Periodontal disorders like gingivitis and tooth loss have been identified as potential risk factors for cardiovascular disease in a large study. Over 15,000 patients with chronic coronary heart disease provided data on their oral health, with results showing that indicators of periodontal disease – bleeding gums, fewer remaining permanent teeth, etc. – were common among these study participants and associated with a number of socioeconomic and cardiovascular risk factors.
Researchers also discovered that a lower prevalence of tooth loss was linked with lower levels of known risk factors for cardiovascular disease, such as waist size, blood pressure, cholesterol levels and glucose levels. Smoking and diabetes were also less common among study participants who had more permanent teeth remaining, while the likelihood of higher education, alcohol consumption and work related stress was higher.
The results of this study were published in the European Journal of Preventive Cardiology.
Developing a Connection
As part of the study, researchers gathered information related to self-reported oral health from the STABILITY trial, a clinical study that involves over 15,800 individuals with chronic coronary heart disease and at least one known risk factor for the disease living in 39 countries. Each study participant underwent blood testing and a physical, and completed a lifestyle questionnaire, which included information relating to participants’ oral health. Participants were asked to report their remaining number of permanent teeth and how frequently they experienced bleeding gums.
Data from the survey showed a high prevalence of tooth loss, as 41 percent of participants reported having less than 15 remaining permanent teeth and 16 percent reported having no teeth left at all. Roughly 25 percent of participants reported experiencing bleeding gums after brushing. However, some variation did exist with these results depending on country, region and ethnic group, with the highest rates of bleeding gums and tooth loss occurring to study participants living in Eastern Europe. Overall, nearly 70 percent of study participants were either former or current smokers.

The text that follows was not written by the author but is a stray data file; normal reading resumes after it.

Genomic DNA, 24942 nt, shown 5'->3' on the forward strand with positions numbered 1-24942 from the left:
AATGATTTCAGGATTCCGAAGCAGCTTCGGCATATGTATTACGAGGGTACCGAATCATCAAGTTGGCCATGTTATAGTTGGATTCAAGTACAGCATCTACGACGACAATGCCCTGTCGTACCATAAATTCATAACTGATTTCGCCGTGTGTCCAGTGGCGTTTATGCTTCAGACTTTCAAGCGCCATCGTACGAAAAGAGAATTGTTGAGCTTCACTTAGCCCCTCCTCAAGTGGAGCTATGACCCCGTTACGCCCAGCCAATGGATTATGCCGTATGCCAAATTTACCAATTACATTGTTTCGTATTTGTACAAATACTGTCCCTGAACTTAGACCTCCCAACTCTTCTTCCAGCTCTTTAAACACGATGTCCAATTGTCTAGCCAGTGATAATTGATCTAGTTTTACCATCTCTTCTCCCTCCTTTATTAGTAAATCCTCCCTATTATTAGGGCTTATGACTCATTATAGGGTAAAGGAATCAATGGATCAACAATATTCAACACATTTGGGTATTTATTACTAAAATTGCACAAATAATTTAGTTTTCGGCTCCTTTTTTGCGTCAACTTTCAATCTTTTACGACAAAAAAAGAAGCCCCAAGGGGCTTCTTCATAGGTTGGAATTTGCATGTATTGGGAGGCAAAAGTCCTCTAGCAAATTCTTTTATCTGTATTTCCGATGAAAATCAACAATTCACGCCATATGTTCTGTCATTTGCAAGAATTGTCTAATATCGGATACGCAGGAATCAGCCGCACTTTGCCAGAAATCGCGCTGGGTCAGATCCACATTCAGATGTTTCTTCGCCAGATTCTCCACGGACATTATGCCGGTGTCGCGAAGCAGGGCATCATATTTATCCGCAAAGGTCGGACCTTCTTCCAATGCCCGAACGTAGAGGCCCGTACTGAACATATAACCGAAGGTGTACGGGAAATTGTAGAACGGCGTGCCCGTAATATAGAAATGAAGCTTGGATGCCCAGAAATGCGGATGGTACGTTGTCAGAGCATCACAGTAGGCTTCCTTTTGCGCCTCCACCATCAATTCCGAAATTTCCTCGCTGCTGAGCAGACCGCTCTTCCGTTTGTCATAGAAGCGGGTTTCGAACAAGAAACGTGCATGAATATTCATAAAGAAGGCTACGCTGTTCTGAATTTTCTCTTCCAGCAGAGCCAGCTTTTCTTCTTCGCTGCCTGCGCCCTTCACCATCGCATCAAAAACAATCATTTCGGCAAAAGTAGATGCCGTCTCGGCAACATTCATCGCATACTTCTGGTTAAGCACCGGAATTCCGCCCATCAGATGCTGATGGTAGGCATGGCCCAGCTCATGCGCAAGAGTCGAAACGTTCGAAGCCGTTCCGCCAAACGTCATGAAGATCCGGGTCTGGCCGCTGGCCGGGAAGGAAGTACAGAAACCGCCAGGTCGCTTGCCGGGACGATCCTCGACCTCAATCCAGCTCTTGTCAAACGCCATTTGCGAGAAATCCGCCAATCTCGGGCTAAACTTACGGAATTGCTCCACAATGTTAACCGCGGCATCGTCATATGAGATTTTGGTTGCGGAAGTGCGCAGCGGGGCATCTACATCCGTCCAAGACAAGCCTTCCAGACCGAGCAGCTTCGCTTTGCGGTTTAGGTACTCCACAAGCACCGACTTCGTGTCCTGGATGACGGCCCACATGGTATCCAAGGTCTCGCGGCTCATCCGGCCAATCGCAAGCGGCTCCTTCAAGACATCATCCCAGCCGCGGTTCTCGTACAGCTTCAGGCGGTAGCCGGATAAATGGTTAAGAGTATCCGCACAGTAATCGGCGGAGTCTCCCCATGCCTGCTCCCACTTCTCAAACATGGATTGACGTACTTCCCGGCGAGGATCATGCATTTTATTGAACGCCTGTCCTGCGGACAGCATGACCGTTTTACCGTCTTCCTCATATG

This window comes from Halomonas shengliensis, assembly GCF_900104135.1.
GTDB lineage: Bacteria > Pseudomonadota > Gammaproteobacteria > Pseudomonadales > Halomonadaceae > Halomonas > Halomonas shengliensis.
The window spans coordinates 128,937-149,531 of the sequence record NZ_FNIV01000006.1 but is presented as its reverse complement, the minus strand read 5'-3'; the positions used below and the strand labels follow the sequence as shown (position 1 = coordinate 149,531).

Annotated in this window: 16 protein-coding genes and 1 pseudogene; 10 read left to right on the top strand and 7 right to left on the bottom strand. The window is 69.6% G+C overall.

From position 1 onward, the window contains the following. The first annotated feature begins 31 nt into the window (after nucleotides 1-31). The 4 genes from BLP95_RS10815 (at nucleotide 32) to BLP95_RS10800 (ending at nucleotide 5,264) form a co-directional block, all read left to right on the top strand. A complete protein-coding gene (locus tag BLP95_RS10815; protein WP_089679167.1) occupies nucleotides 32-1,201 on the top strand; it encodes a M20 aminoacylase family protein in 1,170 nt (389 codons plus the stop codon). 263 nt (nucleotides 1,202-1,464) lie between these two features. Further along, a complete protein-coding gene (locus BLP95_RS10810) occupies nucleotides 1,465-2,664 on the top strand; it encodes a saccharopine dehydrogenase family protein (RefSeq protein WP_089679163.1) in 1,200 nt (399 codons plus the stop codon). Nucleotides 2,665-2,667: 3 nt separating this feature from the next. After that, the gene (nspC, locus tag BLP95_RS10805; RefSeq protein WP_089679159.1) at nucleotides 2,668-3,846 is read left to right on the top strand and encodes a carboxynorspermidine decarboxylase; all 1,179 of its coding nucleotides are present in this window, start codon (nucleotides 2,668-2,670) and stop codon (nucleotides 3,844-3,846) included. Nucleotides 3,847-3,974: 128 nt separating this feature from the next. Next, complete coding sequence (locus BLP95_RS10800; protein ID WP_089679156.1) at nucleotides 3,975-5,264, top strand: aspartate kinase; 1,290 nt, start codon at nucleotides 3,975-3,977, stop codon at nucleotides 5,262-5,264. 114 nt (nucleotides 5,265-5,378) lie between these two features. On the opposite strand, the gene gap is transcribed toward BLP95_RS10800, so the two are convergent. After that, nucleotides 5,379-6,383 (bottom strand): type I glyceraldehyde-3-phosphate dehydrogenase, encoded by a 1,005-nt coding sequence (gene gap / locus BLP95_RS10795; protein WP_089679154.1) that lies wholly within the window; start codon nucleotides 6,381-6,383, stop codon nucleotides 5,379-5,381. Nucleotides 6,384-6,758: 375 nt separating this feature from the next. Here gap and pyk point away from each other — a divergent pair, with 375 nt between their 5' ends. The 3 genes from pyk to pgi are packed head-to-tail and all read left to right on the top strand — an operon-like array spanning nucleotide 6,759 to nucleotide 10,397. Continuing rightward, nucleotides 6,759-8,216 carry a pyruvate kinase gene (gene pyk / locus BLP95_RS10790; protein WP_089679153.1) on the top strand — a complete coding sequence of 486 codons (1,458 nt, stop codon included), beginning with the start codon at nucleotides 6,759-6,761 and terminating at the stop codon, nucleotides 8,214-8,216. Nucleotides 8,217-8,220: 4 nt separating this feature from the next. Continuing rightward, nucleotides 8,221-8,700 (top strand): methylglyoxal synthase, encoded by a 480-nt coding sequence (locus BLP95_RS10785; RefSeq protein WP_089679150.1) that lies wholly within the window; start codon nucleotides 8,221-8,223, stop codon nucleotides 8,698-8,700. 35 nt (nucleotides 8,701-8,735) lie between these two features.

Analysis of the data showed that increasing prevalence of tooth loss was significantly associated with an individual’s waistline, blood pressure, cholesterol levels and glucose levels. Frequently bleeding gums was significantly associated with higher blood pressure and cholesterol levels.
Researchers say this study ranks as the largest ever to assess dental disease in patients with heart disease, and shows a heavier burden of cardiovascular disease risk factors and higher levels of biofactors among individuals who experience more bleeding gums and tooth loss, even when adjusting for known risks factors of heart disease, such as education level, diabetes, smoking and age. The study suggests common risk factors for oral disease and coronary heart disease, and raises the question of whether self-reported oral health can now be consider a useful marker of cardiovascular disease risk.
Improving Heart Health
While further research is needed to determine a conclusive cause and effect relationship between gum disease and cardiovascular disease, you can significantly reduce your risk of gum disease – and potentially heart disease – by practicing quality oral hygiene. The American Dental Association recommends brushing for twice a day for two minutes and flossing at least once a day. By practicing these quality oral habits, you can lower your risk of tooth decay and gum disease, which could not only improve your oral health, but your overall health, as well.
If you are looking for a Portland Gum Disease Treatment expert please contact our office today!